Monica Besra poses at her home village. (Diptendu Dutta/AFP/Getty Images)

The story of her surprising cure has been carved and softened by years, but Monica Besra can still recite it by heart.

Besra, who is from a tribal community in eastern India, was so sick she could barely walk when nuns from the Missionaries of Charity, the order founded by Mother Teresa, helped her to a small prayer room one day in 1998.

She paused by a photo of the nun and suddenly felt a “blinding light” emanating from the portrait, and it passed through her body. Later, other nuns pressed a religious medal on her belly, swollen from a tumor, and prayed over Besra as she lay in bed.

She says she awoke at 1 a.m., her body feeling lighter, the tumor seemingly gone.

“I was so happy at that moment I wanted to tell everyone: I am cured,” Besra recalled Wednesday during an interview at her home.

Monica Besra prays in front of a portrait of Mother Teresa on Sept. 27, 2003. (Deshakalyan Chowdhury/AFP/Getty Images)

In 2002, the Vatican certified Besra’s case as a “miracle,” the first milestone in the journey to sainthood for Mother Teresa of Calcutta, the Albanian nun who will be canonized Sunday at the Vatican.

Mother Teresa was considered a living saint by many believers during her lifetime, but Besra’s story has always been treated with skepticism in India because doctors and the state health minister debunked it at the time.

They have long maintained that Besra had been suffering from a cyst, not a cancerous tumor. The doctors have said she recovered after she received tuberculosis treatment for several months at a government hospital in Balurghat, about 270 miles north of the city where Mother Teresa spent decades ministering to the destitute and dying.

“I’ve said several times that she was cured by the treatment, and nothing has happened,” one of the doctors involved, Ranjan Mustafi, said in a brief telephone interview.

For the Catholic Church to declare someone a saint requires an investigation into that person’s life, faith and good works that can take years. Two “miracles” credited to prayers to the prospective saint must be recognized — one before the beatification rite, the penultimate phase of the process, the second before sainthood.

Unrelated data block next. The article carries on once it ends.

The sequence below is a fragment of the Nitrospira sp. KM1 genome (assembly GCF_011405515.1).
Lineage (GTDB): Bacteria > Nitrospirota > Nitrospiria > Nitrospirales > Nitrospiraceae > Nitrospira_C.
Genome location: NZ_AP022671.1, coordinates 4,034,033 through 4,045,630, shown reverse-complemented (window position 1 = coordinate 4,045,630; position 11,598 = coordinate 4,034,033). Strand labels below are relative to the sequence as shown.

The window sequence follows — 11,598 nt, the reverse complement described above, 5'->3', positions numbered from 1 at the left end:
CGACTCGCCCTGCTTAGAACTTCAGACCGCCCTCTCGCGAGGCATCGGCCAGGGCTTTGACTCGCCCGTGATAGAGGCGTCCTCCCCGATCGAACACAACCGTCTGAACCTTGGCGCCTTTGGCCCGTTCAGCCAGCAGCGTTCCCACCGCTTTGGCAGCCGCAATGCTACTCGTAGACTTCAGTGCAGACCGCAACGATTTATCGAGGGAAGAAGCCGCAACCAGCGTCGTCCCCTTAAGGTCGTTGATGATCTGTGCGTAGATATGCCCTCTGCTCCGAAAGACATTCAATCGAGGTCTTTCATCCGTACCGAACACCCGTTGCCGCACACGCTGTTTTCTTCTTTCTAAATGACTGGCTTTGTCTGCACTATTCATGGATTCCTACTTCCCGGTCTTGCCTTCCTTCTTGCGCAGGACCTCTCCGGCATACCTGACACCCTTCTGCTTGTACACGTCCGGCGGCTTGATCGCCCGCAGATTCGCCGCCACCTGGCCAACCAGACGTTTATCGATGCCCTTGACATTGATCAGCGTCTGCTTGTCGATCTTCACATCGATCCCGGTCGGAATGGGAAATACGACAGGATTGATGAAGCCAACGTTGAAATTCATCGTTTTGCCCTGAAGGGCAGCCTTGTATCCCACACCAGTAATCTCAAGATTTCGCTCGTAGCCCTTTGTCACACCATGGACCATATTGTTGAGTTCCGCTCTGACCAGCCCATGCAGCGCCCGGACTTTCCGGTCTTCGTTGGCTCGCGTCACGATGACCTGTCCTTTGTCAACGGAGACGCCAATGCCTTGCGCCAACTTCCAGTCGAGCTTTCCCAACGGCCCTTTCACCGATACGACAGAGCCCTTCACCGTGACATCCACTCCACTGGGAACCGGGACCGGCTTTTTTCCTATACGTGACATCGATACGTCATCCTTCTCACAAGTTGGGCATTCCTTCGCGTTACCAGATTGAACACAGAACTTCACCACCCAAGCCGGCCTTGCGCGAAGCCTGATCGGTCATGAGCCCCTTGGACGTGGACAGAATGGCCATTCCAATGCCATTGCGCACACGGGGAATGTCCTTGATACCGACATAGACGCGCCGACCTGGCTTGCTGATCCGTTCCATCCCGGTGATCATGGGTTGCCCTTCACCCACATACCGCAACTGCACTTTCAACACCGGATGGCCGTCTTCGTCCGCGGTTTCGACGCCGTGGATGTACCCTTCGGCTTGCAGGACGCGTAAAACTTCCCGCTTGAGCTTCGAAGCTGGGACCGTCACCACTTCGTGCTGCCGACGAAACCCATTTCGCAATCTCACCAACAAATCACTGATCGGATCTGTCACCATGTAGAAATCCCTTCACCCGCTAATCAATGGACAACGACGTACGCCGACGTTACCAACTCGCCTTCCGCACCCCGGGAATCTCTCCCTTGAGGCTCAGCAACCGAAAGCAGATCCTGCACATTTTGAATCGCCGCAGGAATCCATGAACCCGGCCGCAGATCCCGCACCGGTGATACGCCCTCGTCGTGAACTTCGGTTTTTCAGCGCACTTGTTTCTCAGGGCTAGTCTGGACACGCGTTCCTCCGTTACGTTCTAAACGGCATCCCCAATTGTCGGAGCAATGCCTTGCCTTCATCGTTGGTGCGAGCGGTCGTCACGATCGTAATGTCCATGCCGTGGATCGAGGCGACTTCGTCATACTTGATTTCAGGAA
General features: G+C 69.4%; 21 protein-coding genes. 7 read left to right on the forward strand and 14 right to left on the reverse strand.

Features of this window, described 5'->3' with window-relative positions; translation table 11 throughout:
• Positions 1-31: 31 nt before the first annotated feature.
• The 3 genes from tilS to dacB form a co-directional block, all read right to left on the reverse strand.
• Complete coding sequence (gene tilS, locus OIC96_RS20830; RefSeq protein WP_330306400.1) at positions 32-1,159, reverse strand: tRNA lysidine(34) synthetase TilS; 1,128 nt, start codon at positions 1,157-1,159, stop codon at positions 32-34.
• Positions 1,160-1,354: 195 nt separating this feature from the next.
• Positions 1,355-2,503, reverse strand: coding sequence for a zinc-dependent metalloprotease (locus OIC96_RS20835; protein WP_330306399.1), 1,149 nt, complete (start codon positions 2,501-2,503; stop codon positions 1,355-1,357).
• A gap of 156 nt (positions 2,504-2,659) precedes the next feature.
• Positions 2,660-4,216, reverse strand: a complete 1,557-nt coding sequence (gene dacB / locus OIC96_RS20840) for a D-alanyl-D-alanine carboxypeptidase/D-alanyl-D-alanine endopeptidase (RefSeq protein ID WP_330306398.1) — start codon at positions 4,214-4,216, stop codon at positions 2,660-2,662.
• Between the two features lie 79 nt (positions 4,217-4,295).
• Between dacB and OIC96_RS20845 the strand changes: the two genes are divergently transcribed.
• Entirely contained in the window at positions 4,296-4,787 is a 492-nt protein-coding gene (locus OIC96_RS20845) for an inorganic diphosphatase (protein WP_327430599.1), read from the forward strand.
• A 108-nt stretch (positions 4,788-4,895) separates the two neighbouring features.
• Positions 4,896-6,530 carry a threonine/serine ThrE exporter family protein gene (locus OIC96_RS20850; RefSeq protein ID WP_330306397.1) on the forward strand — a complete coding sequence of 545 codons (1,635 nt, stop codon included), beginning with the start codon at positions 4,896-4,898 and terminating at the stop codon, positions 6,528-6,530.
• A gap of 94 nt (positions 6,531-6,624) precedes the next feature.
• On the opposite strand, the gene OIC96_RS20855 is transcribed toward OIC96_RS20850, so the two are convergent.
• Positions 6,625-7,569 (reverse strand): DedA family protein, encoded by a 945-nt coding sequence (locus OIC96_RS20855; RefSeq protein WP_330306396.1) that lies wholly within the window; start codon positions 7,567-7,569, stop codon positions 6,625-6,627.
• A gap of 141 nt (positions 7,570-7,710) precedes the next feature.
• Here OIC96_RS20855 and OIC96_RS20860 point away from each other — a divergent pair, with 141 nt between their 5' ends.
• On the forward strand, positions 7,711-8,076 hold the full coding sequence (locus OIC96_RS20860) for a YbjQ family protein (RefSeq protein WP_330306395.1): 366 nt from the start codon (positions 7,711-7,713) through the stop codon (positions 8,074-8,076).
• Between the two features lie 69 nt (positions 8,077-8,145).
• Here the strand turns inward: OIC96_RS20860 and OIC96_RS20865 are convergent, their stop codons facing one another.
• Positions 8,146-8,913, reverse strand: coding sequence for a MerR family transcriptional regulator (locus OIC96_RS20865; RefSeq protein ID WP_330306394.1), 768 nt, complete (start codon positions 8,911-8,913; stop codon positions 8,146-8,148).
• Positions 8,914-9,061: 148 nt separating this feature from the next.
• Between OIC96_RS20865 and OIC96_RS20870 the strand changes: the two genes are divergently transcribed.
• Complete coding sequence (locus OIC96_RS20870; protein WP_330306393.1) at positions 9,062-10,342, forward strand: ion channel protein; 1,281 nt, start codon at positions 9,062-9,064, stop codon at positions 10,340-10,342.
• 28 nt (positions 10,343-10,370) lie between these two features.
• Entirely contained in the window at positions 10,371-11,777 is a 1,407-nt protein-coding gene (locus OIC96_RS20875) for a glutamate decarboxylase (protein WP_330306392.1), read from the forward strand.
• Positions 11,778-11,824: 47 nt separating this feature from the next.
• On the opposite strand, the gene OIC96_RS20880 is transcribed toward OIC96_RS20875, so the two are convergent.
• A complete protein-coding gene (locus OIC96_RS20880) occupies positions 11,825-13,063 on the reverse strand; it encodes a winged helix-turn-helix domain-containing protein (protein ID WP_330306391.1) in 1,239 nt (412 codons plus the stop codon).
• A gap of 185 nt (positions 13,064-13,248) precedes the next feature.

Catholic Bishop Salvatore Lobo, who chaired the local committee that investigated Besra’s case for the Vatican, said they repeatedly asked Mustafi and the two others to testify but they never appeared. Meanwhile, he said, several other doctors involved in her treatment confirmed Besra’s version of events. He declined to provide their names.

“She was very sick, and she had a tumor and that tumor was cured after the intercession of Mother Teresa,” he said. “That is what is believed, and those are the facts.”

Prabir Ghosh, the president of the Science and Rationalists’ Society of India, based in Calcutta, now known as Kolkata, called the case “false” and said that encouraging stories of mystical healings could be detrimental to public health.

Mother Teresa — who was born in Skopje, now the capital of Macedonia — came to India as a young nun and began working with the poor in the slums around Kolkata. She became known as the “saint of the gutters” for her work with the poor, orphaned children and the terminally ill.

She went on to found a religious order that has spread to more than 130 countries around the world, and in 1979, she was awarded the Nobel Peace Prize. Near the end of her life, she traveled the globe as a staunch supporter of the Catholic Church’s position against abortion and contraception. She died in 1997 at age 87.

Besra, who says she is about 50 years old now, was flown by the Missionaries of Charity to attend Mother Teresa’s beatification in St. Peter’s Square in Rome in 2003, presided over by an ailing Pope John Paul II. She will not be attending Sunday’s canonization.

The Vatican later credited Mother Teresa with a second miracle when a Brazilian man recovered from a life-threatening bacterial infection of the brain after his wife prayed to the nun, paving the way for Sunday’s sainthood ­ceremony.

As evening fell Wednesday, Besra, her husband and members of her extended family gathered outside her modest concrete home as she recounted her story.

She is a slight woman with her hair wound in a bun who still wears a silver Mother Teresa medal around her neck. She says it’s the same medal the sisters once pressed against her distended belly.

The family had endured financial hardship and long separations during her protracted illness, so her husband, Selku Murmu, 60, said he was relieved when Besra recovered so quickly. Although he once told reporters he believed his wife recovered after medical treatment, he now says he was ­misquoted.

“It happened due to the blessings of Mother Teresa,” he said. “She prayed a long time to her. I went to many doctors and she was not getting well. After that day, she was cured.”

The couple, who own about three acres of rice paddy, have gotten a bit of support in the intervening years from the Missionaries of Charity, including assistance with school expenses for their five children. Last year, a local priest built a small green chapel opposite their home where the related families worship most Sundays. They all converted to Catholicism more than a decade ago.

Besra has been healthy since her illness and says she still doesn’t quite understand the significance of what the Catholic Church thinks happened to her.

“I can’t explain why I was chosen,” Besra said. “I’m normal — just like other people.”

Kalpana Pradhan contributed to this report.